Real estate is more and more integrated with other industries so it is not so easy to talk about a separate real estate industry anymore, said Csongor Csukás MRICS, Executive Director of International Property Management at BNP Paribas Real Estate. Real estate is and should be affected by the ongoing digital transformation, he added. There is a lot of data available from users, the questions is what can and should be done with this data. Challenges related to data protection are increasingly serious, Csukás concluded.
Global political risks, such as the potential threat caused by North Korea, are affecting the real estate business. Still, real estate is still considered a relatively safe investment product. The way we asses risk has changed tremendously, a couple of years or decades earlier news like Brexit would have caused a much bigger turmoil on global markets than they do today, emphasised Prof. Dr. Alexander Goepfert, Partner and Head of the Real Estate Investments Group at Noerr, adding that a storm will come and it would be good to know when.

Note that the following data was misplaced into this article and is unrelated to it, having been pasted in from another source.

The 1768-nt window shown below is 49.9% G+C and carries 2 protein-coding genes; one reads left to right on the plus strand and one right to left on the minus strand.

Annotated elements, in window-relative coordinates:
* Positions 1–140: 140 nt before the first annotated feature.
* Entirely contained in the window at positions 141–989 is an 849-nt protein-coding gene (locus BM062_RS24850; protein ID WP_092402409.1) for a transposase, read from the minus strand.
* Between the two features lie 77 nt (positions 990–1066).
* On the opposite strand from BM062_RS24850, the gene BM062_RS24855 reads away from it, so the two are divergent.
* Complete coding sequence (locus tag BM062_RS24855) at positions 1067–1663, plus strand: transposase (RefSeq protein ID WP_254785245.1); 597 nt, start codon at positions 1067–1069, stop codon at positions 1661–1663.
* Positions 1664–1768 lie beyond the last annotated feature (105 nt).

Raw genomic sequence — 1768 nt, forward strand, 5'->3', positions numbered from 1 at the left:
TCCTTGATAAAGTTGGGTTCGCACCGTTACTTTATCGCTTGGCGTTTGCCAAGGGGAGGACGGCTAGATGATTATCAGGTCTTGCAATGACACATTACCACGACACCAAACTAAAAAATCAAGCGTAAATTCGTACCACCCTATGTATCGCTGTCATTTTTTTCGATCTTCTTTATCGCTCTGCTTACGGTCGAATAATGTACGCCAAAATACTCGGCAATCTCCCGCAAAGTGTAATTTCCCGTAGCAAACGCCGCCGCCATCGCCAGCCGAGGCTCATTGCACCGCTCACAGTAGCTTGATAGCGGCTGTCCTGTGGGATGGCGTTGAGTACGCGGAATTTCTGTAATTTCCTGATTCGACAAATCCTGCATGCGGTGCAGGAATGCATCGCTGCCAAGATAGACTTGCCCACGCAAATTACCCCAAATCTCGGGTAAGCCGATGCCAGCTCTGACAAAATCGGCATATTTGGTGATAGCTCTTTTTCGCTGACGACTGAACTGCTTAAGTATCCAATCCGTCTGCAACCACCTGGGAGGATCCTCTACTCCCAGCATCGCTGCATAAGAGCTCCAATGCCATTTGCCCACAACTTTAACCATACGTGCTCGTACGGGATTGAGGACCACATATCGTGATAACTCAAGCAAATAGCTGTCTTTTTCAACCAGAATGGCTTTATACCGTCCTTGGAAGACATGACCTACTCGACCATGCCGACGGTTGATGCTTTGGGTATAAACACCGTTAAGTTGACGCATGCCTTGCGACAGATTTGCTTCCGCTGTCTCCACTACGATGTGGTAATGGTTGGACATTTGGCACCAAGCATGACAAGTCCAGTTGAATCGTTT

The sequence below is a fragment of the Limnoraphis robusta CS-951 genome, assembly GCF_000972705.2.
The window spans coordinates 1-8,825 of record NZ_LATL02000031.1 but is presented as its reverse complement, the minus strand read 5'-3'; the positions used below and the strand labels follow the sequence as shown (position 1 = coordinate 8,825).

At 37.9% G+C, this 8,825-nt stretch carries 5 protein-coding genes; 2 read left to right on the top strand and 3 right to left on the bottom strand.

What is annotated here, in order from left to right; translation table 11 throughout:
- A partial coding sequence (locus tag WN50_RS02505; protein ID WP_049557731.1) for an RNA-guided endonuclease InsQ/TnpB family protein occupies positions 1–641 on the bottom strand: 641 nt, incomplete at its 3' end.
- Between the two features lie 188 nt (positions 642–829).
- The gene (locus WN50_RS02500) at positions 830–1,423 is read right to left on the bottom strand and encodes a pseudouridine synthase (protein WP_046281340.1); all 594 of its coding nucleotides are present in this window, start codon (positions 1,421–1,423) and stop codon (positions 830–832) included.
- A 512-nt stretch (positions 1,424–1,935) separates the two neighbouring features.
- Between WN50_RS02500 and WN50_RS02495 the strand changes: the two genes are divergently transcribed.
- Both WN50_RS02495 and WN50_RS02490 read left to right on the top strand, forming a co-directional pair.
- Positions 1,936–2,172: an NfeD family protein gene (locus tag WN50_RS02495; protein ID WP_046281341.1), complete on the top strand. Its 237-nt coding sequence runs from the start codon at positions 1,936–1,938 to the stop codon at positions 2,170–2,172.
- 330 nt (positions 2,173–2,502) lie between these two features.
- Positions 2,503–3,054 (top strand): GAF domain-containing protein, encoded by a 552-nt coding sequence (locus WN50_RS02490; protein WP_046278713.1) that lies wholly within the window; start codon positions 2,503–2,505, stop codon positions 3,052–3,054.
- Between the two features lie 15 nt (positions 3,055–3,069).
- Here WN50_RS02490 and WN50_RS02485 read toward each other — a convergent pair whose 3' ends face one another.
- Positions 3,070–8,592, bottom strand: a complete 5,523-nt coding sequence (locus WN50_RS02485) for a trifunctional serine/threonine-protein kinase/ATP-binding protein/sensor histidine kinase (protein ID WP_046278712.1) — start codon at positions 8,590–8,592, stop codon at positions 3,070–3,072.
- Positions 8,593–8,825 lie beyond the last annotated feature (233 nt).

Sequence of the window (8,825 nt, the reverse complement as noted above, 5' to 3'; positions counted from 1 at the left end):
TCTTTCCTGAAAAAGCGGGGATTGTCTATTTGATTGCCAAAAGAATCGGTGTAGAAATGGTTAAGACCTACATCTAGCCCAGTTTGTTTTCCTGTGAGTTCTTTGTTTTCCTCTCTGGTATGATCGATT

According to a poll conducted among the participants of CEE Property Forum, the majority of real estate professionals see political uncertainty within the EU as the biggest challenge to the CEE real estate industry. Members of the panel, however, did not agree with the audience’s risk assessment as they emphasised how changes in technology will be the key issue the property business will need tackle within the next five years.
Is Brexit the new Iron Curtain?
KPMG launched the Property Lending Barometer 2017 at CEE Property Forum. As explained by Pál Dános MRICS, Director of Real Estate Advisory at KPMG, one hundred banks from more than twenty countries completed the survey which aims to explore the financial prospects of the property market in Europe. According to the barometer, sentiment on the European property market is highly positive but political risks such as Brexit – dubbed the new Iron Curtain of Europe by Pál Dános – or major economic decisions made by the US or the Russian government can have a significant impact on European markets.